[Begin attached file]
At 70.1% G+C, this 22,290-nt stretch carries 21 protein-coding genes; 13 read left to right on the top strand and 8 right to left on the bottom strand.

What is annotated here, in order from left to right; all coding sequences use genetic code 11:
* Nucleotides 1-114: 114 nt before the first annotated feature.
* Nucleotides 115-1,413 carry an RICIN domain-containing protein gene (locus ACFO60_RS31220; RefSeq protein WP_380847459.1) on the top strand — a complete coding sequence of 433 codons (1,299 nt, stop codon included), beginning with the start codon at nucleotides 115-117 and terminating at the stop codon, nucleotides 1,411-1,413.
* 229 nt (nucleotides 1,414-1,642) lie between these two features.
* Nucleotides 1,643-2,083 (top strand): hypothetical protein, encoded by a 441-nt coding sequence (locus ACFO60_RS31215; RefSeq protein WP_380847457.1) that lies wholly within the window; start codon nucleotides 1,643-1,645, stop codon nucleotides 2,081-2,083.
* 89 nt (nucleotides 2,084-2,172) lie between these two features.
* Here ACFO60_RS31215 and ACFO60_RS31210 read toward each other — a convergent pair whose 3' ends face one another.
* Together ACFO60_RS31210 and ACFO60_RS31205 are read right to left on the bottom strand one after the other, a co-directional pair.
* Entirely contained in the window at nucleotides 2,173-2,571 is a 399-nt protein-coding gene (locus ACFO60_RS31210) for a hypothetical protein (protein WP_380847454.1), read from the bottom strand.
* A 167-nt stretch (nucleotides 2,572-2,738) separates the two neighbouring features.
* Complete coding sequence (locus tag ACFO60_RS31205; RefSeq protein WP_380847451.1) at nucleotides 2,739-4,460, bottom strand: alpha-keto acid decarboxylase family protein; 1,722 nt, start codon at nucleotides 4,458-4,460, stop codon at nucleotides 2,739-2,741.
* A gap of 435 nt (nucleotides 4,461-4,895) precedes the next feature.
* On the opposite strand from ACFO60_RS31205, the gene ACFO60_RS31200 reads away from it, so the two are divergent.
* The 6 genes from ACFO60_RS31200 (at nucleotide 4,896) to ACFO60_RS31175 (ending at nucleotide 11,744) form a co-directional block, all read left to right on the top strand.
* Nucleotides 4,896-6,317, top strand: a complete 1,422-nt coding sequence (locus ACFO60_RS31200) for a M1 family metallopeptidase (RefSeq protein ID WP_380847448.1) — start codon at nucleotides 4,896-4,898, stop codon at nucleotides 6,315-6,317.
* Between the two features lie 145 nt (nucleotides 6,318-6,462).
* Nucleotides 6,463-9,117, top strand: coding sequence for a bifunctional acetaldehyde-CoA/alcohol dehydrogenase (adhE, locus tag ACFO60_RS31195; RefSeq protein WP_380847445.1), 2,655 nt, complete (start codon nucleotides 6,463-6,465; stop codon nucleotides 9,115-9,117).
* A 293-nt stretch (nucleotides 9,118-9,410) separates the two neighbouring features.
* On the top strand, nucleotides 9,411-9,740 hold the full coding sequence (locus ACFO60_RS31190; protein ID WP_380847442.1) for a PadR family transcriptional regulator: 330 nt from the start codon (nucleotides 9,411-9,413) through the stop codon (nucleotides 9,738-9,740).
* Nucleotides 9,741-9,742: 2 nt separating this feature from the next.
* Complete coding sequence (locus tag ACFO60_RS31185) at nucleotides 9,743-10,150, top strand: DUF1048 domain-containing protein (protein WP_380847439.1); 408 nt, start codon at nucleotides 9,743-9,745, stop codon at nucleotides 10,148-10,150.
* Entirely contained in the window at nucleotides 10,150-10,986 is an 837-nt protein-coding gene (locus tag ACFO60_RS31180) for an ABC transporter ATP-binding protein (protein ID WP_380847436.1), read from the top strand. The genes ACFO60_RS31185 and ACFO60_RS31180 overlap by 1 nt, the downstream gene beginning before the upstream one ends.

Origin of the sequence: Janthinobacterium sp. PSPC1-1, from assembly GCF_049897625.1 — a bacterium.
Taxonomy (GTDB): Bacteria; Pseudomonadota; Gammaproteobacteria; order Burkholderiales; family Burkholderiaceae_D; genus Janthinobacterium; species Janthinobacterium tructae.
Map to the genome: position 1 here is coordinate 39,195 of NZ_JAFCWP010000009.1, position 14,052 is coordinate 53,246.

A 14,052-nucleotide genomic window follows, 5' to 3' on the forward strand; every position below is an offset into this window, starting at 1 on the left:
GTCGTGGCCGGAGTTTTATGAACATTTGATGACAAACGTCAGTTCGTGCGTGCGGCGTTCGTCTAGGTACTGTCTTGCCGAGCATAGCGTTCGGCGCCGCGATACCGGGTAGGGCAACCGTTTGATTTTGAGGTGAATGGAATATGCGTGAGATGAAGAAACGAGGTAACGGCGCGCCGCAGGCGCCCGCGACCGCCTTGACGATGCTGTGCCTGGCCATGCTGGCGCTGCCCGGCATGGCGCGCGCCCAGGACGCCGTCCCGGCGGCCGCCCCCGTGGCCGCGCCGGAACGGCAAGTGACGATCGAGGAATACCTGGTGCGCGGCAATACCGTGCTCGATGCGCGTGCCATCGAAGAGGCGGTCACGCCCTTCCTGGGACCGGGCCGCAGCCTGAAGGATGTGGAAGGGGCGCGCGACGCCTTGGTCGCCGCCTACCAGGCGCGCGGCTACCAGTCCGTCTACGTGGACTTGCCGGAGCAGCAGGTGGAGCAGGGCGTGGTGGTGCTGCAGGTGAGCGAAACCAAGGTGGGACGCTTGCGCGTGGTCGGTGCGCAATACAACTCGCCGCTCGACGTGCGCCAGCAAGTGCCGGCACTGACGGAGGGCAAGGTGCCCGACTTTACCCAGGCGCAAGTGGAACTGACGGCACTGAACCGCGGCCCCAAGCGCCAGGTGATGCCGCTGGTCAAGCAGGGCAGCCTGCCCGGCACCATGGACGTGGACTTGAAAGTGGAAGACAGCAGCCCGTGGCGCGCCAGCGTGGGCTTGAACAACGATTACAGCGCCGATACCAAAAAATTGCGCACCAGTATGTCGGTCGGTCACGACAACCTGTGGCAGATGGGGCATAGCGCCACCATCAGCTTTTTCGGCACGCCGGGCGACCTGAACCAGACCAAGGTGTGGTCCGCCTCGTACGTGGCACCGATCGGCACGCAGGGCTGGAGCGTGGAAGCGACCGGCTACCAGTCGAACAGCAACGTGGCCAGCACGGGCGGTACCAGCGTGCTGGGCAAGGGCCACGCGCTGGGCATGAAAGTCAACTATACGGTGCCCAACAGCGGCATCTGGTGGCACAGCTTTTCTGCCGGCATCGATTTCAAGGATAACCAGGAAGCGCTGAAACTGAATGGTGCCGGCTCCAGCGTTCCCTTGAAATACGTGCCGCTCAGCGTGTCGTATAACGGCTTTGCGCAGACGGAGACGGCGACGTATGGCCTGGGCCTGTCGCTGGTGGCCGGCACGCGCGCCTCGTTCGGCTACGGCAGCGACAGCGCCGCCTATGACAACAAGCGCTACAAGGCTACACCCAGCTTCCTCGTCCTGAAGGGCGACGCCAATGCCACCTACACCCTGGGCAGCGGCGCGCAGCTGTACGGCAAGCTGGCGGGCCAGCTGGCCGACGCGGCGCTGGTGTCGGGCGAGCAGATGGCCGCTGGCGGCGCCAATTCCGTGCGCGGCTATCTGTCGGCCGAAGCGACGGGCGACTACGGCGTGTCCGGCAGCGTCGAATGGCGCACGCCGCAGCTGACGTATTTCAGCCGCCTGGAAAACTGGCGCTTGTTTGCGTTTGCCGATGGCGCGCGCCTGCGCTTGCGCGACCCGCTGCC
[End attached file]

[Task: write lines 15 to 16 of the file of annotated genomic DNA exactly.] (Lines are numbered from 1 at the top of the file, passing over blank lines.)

* The 6 genes from ACFO60_RS31200 (at nucleotide 4,896) to ACFO60_RS31175 (ending at nucleotide 11,744) form a co-directional block, all read left to right on the top strand.
* Nucleotides 4,896-6,317, top strand: a complete 1,422-nt coding sequence (locus ACFO60_RS31200) for a M1 family metallopeptidase (RefSeq protein ID WP_380847448.1) — start codon at nucleotides 4,896-4,898, stop codon at nucleotides 6,315-6,317.